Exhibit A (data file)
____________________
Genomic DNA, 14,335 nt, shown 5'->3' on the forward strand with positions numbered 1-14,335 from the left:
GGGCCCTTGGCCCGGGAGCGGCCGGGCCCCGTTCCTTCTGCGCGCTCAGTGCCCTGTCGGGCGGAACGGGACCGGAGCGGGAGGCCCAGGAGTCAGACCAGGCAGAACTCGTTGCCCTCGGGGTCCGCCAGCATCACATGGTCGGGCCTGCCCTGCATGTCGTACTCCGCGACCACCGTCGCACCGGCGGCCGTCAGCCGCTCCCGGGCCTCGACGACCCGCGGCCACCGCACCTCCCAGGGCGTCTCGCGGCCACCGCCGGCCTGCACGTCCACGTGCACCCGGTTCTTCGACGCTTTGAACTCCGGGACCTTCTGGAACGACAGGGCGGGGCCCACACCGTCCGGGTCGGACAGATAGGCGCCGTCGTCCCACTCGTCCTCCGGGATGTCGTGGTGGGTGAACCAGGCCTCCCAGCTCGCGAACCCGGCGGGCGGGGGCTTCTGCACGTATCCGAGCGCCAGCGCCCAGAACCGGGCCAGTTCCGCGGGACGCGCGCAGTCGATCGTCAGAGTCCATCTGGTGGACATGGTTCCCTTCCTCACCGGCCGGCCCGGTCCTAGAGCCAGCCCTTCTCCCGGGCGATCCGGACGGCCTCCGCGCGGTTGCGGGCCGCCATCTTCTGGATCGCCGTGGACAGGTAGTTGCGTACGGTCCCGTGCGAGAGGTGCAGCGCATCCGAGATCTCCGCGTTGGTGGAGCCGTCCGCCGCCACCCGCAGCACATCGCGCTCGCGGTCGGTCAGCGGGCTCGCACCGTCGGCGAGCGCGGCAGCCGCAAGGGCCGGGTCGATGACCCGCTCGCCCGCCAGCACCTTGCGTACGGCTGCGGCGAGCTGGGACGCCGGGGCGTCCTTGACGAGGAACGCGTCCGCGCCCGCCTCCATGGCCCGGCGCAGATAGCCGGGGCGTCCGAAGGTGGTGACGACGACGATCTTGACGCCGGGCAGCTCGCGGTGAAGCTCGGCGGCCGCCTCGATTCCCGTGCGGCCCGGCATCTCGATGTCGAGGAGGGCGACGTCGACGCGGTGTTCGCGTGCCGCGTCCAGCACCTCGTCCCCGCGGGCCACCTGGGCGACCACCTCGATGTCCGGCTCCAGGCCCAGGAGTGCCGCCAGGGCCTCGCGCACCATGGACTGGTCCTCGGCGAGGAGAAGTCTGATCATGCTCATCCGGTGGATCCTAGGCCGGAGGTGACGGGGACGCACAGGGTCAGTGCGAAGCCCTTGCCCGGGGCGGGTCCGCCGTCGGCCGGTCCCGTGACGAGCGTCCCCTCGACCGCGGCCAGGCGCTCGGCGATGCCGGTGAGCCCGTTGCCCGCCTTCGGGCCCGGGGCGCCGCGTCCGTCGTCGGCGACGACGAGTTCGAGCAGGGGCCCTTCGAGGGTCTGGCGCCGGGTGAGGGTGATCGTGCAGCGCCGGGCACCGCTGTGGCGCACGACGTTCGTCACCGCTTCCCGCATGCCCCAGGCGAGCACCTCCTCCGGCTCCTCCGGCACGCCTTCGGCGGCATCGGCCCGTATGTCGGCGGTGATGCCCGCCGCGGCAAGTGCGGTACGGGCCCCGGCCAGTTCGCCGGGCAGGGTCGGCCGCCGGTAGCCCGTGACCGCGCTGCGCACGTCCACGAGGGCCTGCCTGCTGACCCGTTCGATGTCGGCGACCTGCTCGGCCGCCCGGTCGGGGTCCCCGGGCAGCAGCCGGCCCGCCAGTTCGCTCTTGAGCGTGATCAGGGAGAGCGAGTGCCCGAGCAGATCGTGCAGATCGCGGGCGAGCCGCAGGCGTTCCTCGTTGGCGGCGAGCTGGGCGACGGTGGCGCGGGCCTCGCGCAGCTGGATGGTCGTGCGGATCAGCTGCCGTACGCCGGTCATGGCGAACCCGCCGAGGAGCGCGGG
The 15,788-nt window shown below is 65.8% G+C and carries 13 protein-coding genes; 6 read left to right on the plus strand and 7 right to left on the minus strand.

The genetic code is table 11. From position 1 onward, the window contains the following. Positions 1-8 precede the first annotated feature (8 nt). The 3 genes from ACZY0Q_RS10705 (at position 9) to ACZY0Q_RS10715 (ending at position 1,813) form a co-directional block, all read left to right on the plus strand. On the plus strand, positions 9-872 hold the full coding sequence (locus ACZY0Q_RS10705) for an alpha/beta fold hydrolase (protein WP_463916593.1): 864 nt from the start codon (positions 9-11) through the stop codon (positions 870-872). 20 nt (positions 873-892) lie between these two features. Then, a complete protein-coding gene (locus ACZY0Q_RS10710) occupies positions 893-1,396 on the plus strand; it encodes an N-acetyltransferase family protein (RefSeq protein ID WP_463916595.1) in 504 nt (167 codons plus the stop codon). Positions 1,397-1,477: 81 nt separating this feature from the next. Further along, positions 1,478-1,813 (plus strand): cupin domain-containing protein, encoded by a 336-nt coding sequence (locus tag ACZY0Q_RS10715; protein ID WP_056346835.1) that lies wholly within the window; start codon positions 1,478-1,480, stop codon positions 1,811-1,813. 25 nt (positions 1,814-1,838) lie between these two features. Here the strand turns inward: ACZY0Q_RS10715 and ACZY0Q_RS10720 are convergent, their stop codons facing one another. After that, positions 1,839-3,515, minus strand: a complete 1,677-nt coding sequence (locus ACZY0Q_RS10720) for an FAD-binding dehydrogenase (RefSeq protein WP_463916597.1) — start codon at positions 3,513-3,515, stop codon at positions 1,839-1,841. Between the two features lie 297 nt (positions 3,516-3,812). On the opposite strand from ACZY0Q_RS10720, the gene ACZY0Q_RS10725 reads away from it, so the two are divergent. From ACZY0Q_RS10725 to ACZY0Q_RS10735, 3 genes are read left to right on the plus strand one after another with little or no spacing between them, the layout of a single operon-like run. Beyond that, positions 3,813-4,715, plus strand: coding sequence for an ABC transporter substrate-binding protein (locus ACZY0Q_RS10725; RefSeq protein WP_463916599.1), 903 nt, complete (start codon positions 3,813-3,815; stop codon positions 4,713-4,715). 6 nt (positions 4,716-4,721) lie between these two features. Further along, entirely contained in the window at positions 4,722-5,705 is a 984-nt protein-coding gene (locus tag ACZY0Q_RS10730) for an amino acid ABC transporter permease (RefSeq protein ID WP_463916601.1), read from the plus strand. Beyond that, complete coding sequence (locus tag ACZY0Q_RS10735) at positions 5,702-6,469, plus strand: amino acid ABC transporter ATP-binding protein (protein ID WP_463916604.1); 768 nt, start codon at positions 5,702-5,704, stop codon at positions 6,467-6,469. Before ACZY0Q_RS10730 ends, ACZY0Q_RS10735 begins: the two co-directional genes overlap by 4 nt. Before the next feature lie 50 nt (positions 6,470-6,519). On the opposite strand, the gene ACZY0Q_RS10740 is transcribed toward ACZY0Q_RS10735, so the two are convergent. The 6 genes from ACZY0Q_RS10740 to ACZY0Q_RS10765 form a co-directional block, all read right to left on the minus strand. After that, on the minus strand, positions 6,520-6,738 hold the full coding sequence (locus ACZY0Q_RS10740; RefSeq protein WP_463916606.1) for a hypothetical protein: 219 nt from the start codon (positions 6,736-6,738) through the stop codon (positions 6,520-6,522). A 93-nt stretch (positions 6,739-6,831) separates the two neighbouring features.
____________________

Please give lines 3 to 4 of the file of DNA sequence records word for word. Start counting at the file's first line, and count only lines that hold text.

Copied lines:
The 15,788-nt window shown below is 65.8% G+C and carries 13 protein-coding genes; 6 read left to right on the plus strand and 7 right to left on the minus strand.

The genetic code is table 11. From position 1 onward, the window contains the following. Positions 1-8 precede the first annotated feature (8 nt). The 3 genes from ACZY0Q_RS10705 (at position 9) to ACZY0Q_RS10715 (ending at position 1,813) form a co-directional block, all read left to right on the plus strand. On the plus strand, positions 9-872 hold the full coding sequence (locus ACZY0Q_RS10705) for an alpha/beta fold hydrolase (protein WP_463916593.1): 864 nt from the start codon (positions 9-11) through the stop codon (positions 870-872). 20 nt (positions 873-892) lie between these two features. Then, a complete protein-coding gene (locus ACZY0Q_RS10710) occupies positions 893-1,396 on the plus strand; it encodes an N-acetyltransferase family protein (RefSeq protein ID WP_463916595.1) in 504 nt (167 codons plus the stop codon). Positions 1,397-1,477: 81 nt separating this feature from the next. Further along, positions 1,478-1,813 (plus strand): cupin domain-containing protein, encoded by a 336-nt coding sequence (locus tag ACZY0Q_RS10715; protein ID WP_056346835.1) that lies wholly within the window; start codon positions 1,478-1,480, stop codon positions 1,811-1,813. 25 nt (positions 1,814-1,838) lie between these two features. Here the strand turns inward: ACZY0Q_RS10715 and ACZY0Q_RS10720 are convergent, their stop codons facing one another. After that, positions 1,839-3,515, minus strand: a complete 1,677-nt coding sequence (locus ACZY0Q_RS10720) for an FAD-binding dehydrogenase (RefSeq protein WP_463916597.1) — start codon at positions 3,513-3,515, stop codon at positions 1,839-1,841. Between the two features lie 297 nt (positions 3,516-3,812). On the opposite strand from ACZY0Q_RS10720, the gene ACZY0Q_RS10725 reads away from it, so the two are divergent. From ACZY0Q_RS10725 to ACZY0Q_RS10735, 3 genes are read left to right on the plus strand one after another with little or no spacing between them, the layout of a single operon-like run. Beyond that, positions 3,813-4,715, plus strand: coding sequence for an ABC transporter substrate-binding protein (locus ACZY0Q_RS10725; RefSeq protein WP_463916599.1), 903 nt, complete (start codon positions 3,813-3,815; stop codon positions 4,713-4,715). 6 nt (positions 4,716-4,721) lie between these two features. Further along, entirely contained in the window at positions 4,722-5,705 is a 984-nt protein-coding gene (locus tag ACZY0Q_RS10730) for an amino acid ABC transporter permease (RefSeq protein ID WP_463916601.1), read from the plus strand. Beyond that, complete coding sequence (locus tag ACZY0Q_RS10735) at positions 5,702-6,469, plus strand: amino acid ABC transporter ATP-binding protein (protein ID WP_463916604.1); 768 nt, start codon at positions 5,702-5,704, stop codon at positions 6,467-6,469. Before ACZY0Q_RS10730 ends, ACZY0Q_RS10735 begins: the two co-directional genes overlap by 4 nt. Before the next feature lie 50 nt (positions 6,470-6,519). On the opposite strand, the gene ACZY0Q_RS10740 is transcribed toward ACZY0Q_RS10735, so the two are convergent. The 6 genes from ACZY0Q_RS10740 to ACZY0Q_RS10765 form a co-directional block, all read right to left on the minus strand. After that, on the minus strand, positions 6,520-6,738 hold the full coding sequence (locus ACZY0Q_RS10740; RefSeq protein WP_463916606.1) for a hypothetical protein: 219 nt from the start codon (positions 6,736-6,738) through the stop codon (positions 6,520-6,522). A 93-nt stretch (positions 6,739-6,831) separates the two neighbouring features.